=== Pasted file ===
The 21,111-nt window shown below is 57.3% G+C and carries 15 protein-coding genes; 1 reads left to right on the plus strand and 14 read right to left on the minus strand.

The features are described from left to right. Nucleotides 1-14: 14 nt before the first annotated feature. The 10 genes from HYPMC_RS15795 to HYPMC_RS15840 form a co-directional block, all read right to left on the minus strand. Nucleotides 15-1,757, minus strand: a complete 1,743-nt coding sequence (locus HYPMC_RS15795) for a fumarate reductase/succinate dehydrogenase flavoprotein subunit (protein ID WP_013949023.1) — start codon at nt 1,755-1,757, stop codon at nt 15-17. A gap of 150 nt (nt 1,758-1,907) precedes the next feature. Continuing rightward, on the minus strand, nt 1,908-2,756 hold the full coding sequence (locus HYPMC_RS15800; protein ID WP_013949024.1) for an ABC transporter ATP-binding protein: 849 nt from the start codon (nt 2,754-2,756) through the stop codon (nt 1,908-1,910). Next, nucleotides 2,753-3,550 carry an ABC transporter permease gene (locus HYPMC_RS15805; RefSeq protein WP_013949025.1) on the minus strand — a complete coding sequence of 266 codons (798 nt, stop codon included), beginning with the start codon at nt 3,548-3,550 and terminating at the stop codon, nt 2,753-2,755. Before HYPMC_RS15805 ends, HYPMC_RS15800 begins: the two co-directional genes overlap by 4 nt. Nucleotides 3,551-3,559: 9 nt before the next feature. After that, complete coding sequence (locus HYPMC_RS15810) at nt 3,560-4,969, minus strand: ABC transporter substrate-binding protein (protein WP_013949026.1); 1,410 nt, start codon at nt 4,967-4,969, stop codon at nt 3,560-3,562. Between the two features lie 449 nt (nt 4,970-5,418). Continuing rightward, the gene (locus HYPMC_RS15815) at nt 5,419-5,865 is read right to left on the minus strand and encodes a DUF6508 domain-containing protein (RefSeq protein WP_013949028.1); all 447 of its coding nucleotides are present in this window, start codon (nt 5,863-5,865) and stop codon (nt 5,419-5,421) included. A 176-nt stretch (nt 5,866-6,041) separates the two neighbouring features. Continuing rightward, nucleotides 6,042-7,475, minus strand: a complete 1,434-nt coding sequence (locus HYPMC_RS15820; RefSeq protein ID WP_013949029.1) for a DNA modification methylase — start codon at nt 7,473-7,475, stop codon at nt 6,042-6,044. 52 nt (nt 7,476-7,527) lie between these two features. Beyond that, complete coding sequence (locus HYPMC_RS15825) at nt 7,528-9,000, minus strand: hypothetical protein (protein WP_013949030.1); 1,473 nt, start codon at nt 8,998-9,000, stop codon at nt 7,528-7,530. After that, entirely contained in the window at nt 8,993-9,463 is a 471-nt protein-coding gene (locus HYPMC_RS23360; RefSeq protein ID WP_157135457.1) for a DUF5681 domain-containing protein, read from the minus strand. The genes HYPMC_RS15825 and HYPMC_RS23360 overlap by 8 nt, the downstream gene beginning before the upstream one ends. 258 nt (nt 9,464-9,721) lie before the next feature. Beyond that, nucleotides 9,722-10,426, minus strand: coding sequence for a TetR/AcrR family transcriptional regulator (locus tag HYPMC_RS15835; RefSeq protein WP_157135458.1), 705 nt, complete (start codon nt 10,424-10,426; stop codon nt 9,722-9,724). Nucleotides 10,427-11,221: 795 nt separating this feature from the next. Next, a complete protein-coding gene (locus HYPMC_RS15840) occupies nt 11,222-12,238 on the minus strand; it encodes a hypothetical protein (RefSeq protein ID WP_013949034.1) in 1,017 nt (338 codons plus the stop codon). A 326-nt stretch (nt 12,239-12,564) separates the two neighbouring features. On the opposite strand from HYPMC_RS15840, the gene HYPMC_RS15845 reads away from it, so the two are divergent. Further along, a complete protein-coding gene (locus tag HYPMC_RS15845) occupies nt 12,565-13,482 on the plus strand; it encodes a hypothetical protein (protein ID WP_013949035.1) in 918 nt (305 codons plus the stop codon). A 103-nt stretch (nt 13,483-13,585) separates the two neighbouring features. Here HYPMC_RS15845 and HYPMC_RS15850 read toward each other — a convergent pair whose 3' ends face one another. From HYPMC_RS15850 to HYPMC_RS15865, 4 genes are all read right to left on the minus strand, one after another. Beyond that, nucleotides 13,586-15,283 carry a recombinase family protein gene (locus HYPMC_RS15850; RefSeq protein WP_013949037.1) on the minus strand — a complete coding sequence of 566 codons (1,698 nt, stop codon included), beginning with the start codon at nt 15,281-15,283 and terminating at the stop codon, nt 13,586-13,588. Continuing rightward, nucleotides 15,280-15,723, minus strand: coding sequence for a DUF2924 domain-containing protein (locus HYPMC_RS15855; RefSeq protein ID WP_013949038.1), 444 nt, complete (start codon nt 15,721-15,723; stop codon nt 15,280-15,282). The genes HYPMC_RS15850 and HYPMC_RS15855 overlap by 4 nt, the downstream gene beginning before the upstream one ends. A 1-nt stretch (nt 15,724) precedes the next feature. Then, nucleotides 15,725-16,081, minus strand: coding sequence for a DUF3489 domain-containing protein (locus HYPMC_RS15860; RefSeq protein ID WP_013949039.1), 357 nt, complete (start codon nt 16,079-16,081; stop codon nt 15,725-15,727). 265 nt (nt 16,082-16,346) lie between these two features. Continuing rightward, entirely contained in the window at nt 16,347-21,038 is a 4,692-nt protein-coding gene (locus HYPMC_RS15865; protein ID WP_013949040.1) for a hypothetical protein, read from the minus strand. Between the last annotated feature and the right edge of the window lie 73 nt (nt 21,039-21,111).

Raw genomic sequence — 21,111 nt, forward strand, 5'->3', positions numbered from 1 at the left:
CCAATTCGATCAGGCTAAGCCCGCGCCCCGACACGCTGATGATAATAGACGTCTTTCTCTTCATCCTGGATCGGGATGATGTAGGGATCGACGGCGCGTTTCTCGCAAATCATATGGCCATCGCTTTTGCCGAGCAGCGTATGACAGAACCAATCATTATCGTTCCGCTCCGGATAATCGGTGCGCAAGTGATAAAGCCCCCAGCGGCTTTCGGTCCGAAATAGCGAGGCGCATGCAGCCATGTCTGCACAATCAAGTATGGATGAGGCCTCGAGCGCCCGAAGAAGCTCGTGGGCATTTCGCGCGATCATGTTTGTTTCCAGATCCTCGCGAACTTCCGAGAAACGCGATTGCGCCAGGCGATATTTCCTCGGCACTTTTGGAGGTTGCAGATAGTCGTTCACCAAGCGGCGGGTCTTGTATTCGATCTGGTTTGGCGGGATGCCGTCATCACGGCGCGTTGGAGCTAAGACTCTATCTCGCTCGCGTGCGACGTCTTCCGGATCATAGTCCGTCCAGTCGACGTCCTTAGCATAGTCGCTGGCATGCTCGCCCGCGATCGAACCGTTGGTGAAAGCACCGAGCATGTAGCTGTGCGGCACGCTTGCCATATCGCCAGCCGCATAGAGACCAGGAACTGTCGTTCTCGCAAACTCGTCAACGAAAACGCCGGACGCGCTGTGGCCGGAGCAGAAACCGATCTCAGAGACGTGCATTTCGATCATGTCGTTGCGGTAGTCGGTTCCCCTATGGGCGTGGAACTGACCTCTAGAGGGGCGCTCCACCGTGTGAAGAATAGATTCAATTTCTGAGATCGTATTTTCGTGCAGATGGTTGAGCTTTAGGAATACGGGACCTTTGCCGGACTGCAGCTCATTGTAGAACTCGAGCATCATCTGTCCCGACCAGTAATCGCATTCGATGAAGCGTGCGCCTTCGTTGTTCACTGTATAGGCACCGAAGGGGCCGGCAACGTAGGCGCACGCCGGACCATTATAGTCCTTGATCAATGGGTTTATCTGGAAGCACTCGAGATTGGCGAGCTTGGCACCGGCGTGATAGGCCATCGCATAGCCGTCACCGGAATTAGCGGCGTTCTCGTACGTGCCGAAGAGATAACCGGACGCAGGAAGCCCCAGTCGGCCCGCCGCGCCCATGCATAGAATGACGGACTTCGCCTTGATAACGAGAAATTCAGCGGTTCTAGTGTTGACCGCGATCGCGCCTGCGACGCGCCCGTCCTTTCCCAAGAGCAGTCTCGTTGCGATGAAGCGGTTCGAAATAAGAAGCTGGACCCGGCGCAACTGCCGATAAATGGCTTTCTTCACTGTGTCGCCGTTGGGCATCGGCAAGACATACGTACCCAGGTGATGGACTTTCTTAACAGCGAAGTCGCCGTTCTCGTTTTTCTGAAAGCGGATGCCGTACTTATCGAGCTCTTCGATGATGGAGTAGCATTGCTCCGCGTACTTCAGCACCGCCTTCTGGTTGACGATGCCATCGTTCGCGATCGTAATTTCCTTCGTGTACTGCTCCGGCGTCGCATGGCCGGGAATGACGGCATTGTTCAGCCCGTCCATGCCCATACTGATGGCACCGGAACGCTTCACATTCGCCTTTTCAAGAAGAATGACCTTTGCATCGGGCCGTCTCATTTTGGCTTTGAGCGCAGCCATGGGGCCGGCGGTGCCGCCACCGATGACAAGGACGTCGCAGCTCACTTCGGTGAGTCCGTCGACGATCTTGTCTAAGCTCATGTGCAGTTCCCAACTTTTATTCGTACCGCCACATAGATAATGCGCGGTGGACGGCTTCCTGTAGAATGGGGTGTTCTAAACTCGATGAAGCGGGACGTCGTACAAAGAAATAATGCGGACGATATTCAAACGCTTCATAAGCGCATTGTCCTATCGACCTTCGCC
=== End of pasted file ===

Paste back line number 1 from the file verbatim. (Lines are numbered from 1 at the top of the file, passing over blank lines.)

The 21,111-nt window shown below is 57.3% G+C and carries 15 protein-coding genes; 1 reads left to right on the plus strand and 14 read right to left on the minus strand.